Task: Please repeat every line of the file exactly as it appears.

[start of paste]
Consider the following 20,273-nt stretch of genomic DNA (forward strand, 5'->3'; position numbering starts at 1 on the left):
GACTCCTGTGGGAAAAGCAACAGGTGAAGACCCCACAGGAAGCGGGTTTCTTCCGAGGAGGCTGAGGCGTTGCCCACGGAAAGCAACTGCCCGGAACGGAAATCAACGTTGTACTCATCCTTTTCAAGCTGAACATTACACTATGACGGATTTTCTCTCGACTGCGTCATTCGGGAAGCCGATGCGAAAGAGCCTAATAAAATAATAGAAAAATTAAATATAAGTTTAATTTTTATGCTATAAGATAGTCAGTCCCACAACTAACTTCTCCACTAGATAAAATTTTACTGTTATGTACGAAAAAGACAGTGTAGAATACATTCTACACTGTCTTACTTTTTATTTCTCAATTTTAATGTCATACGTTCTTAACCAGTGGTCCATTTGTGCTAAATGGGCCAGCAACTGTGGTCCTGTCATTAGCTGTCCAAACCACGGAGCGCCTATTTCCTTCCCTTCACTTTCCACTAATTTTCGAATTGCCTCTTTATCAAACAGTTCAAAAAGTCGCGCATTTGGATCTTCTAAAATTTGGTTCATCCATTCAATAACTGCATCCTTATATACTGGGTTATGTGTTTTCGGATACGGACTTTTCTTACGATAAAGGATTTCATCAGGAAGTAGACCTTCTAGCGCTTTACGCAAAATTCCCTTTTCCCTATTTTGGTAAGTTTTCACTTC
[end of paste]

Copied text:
Consider the following 20,273-nt stretch of genomic DNA (forward strand, 5'->3'; position numbering starts at 1 on the left):
GACTCCTGTGGGAAAAGCAACAGGTGAAGACCCCACAGGAAGCGGGTTTCTTCCGAGGAGGCTGAGGCGTTGCCCACGGAAAGCAACTGCCCGGAACGGAAATCAACGTTGTACTCATCCTTTTCAAGCTGAACATTACACTATGACGGATTTTCTCTCGACTGCGTCATTCGGGAAGCCGATGCGAAAGAGCCTAATAAAATAATAGAAAAATTAAATATAAGTTTAATTTTTATGCTATAAGATAGTCAGTCCCACAACTAACTTCTCCACTAGATAAAATTTTACTGTTATGTACGAAAAAGACAGTGTAGAATACATTCTACACTGTCTTACTTTTTATTTCTCAATTTTAATGTCATACGTTCTTAACCAGTGGTCCATTTGTGCTAAATGGGCCAGCAACTGTGGTCCTGTCATTAGCTGTCCAAACCACGGAGCGCCTATTTCCTTCCCTTCACTTTCCACTAATTTTCGAATTGCCTCTTTATCAAACAGTTCAAAAAGTCGCGCATTTGGATCTTCTAAAATTTGGTTCATCCATTCAATAACTGCATCCTTATATACTGGGTTATGTGTTTTCGGATACGGACTTTTCTTACGATAAAGGATTTCATCAGGAAGTAGACCTTCTAGCGCTTTACGCAAAATTCCCTTTTCCCTATTTTGGTAAGTTTTCACTTC